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Working as a Farm Hand

What Does a Farm Hand Do

Agricultural workers maintain the quality of farms, crops, and livestock by operating machinery and doing physical labor under the supervision of farmers, ranchers, and other agricultural managers.

Duties

Agricultural workers typically do the following:

  • Harvest and inspect crops by hand
  • Irrigate farm soil and maintain ditches or pipes and pumps
  • Operate and service farm machinery and tools
  • Spray fertilizer or pesticide solutions to control insects, fungi, and weeds
  • Move shrubs, plants, and trees with wheelbarrows or tractors
  • Feed livestock and clean and disinfect their pens, cages, yards, and hutches
  • Examine animals to detect symptoms of illnesses or injuries
  • Use brands, tags, or tattoos to mark livestock in order to identify ownership and grade
  • Herd livestock to pastures for grazing or to scales, trucks, or other enclosures
  • Administer vaccines to protect animals from diseases

The following are examples of types of agricultural workers:

Crop, nursery, and greenhouse farmworkers and laborers perform numerous tasks related to growing and harvesting grains, fruits, vegetables, nuts, and other crops. They plant, seed, prune, irrigate, and harvest crops, and pack and load them for shipment.

Farmworkers also apply pesticides, herbicides, and fertilizers to crops. They repair fences and some farm equipment.

Nursery and greenhouse workers prepare land or greenhouse beds for growing horticultural products such as trees, plants, flowers, and sod. They also plant, water, prune, weed, and spray the plants. They may cut, roll, and stack sod; stake trees; tie, wrap, and pack plants to fill orders; and dig up or move field-grown shrubs and trees.

Farm and ranch animal farmworkers care for live animals, including cattle, sheep, pigs, goats, horses, poultry, finfish, shellfish, and bees. These animals usually are raised to supply meat, fur, skins, feathers, eggs, milk, or honey.

These farmworkers may feed, herd, brand, weigh, and load animals. They also keep records on animals; examine animals to detect diseases and injuries; and administer medications, vaccinations, or insecticides.

Many workers clean and maintain animal housing areas every day. On dairy farms, animal farmworkers operate milking machines.

Agricultural equipment operators use a variety of farm equipment to plow and sow seeds, as well as maintain and harvest crops. They may use tractors, fertilizer spreaders, balers, combines, threshers, and trucks. These workers also operate machines such as conveyor belts, loading machines, separators, cleaners, and dryers. Workers may make adjustments and minor repairs to equipment.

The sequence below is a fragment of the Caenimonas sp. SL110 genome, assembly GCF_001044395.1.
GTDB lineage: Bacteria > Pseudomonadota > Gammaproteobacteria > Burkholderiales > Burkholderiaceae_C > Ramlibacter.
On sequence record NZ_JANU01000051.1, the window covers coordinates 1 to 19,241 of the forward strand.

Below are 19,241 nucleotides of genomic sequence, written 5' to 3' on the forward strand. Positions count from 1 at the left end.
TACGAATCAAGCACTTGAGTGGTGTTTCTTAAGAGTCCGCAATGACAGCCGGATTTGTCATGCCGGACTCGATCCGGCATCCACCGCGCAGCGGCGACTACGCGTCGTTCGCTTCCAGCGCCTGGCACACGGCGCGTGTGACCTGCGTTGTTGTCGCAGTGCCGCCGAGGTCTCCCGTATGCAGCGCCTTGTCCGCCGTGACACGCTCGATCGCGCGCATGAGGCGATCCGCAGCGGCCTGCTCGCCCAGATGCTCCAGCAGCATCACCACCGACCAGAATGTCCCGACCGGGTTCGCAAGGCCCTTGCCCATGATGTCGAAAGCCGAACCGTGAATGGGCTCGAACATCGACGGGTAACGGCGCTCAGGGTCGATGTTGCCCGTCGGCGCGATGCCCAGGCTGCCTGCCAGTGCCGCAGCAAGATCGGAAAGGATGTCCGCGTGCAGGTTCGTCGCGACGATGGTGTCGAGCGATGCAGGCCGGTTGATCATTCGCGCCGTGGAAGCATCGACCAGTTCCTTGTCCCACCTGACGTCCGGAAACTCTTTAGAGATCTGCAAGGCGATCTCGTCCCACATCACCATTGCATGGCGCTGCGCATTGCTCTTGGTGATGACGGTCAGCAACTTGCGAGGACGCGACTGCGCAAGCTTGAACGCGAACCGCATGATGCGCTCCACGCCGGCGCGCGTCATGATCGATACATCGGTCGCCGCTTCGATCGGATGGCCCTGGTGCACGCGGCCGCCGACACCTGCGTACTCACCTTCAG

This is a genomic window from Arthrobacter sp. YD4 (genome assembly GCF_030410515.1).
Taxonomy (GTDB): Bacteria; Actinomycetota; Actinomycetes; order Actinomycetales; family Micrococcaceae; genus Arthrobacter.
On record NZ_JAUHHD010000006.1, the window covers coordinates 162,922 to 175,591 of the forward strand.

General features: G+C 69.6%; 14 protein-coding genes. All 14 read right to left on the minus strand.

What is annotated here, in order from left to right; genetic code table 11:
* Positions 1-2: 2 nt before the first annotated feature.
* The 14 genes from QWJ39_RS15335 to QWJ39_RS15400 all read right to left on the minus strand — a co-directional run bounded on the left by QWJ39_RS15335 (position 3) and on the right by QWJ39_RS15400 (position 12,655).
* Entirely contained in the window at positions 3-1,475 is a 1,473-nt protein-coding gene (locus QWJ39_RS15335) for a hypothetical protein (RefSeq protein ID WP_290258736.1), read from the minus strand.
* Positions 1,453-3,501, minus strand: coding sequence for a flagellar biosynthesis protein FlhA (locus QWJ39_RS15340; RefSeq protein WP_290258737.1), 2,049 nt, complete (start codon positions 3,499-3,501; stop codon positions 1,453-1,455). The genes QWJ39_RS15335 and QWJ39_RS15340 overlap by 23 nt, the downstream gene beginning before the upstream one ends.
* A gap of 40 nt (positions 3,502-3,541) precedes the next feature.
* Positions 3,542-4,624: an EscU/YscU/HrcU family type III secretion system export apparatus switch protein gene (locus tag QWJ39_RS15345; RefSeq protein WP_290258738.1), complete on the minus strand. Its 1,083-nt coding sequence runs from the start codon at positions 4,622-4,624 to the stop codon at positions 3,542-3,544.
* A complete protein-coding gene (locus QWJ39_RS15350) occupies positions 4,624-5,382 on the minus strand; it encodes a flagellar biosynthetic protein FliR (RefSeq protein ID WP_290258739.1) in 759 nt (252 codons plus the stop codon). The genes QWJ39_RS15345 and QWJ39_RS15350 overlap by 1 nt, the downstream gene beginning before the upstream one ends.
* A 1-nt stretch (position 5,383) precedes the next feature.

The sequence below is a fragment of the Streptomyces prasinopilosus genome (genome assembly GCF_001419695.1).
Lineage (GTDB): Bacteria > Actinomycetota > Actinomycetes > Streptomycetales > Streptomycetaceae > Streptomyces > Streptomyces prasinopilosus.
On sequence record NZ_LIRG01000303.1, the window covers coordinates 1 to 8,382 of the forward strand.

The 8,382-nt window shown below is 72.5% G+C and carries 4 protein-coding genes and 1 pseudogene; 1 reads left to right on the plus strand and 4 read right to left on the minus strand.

Animal breeders use their knowledge of genetics and animal science to select and breed animals that will produce offspring with desired traits and characteristics. For example, they breed chickens that lay more eggs, pigs that produce leaner meat, and sheep with more desirable wool. Other animal breeders breed and raise cats, dogs, and other household pets.

To know which animals to breed and when to breed them, animal breeders keep detailed records. Breeders note animals’ health, size, and weight, as well as the amount and quality of the product they produce. Animal breeders also track the traits of animals’ offspring.

How To Become a Farm Hand

Agricultural workers typically receive on-the-job training. A high school diploma is not needed for most jobs as an agricultural worker; however, a high school diploma typically is needed for animal breeders.

Education and Training

Most agricultural workers do not need a high school diploma; however, a high school diploma typically is needed for animal breeders. Some jobs as an animal breeder may require some postsecondary education.

Agricultural workers typically receive some short-term on-the-job training. Employers instruct them on how to use simple farming tools and more complex machinery while following appropriate safety procedures. More experienced workers also are expected to perform routine maintenance on the tools they use.

Important Qualities

Dexterity. Agricultural workers need excellent hand–eye coordination to harvest crops and operate farm machinery.

Listening skills. Agricultural workers need to work well with others. Because they take instructions from farmers and other agricultural managers, effective listening is critical.

Physical stamina. Agricultural workers need to be able to perform laborious tasks repeatedly.

Physical strength. Agricultural workers must be strong enough to lift heavy objects, including tools and crops.

Mechanical skills. Agricultural workers must be able to operate complex farm machinery. They also occasionally do routine maintenance on the machinery.

Work Experience in a Related Occupation

Animal breeders sometimes need previous work experience interacting with livestock. Ranch workers may transition into animal breeding after they become more familiar with animals and learn how to handle them.

Advancement

Agricultural workers may advance to crew leader or other supervisory positions. The ability to speak both English and Spanish is helpful for agricultural supervisors.

Some agricultural workers aspire to become farmers, ranchers, or agricultural managers or to own their own farms and ranches. Knowledge of produce and livestock may provide an excellent background for becoming buyers or purchasing agents of farm products. Those who earn a college degree in agricultural science could become agricultural or food scientists.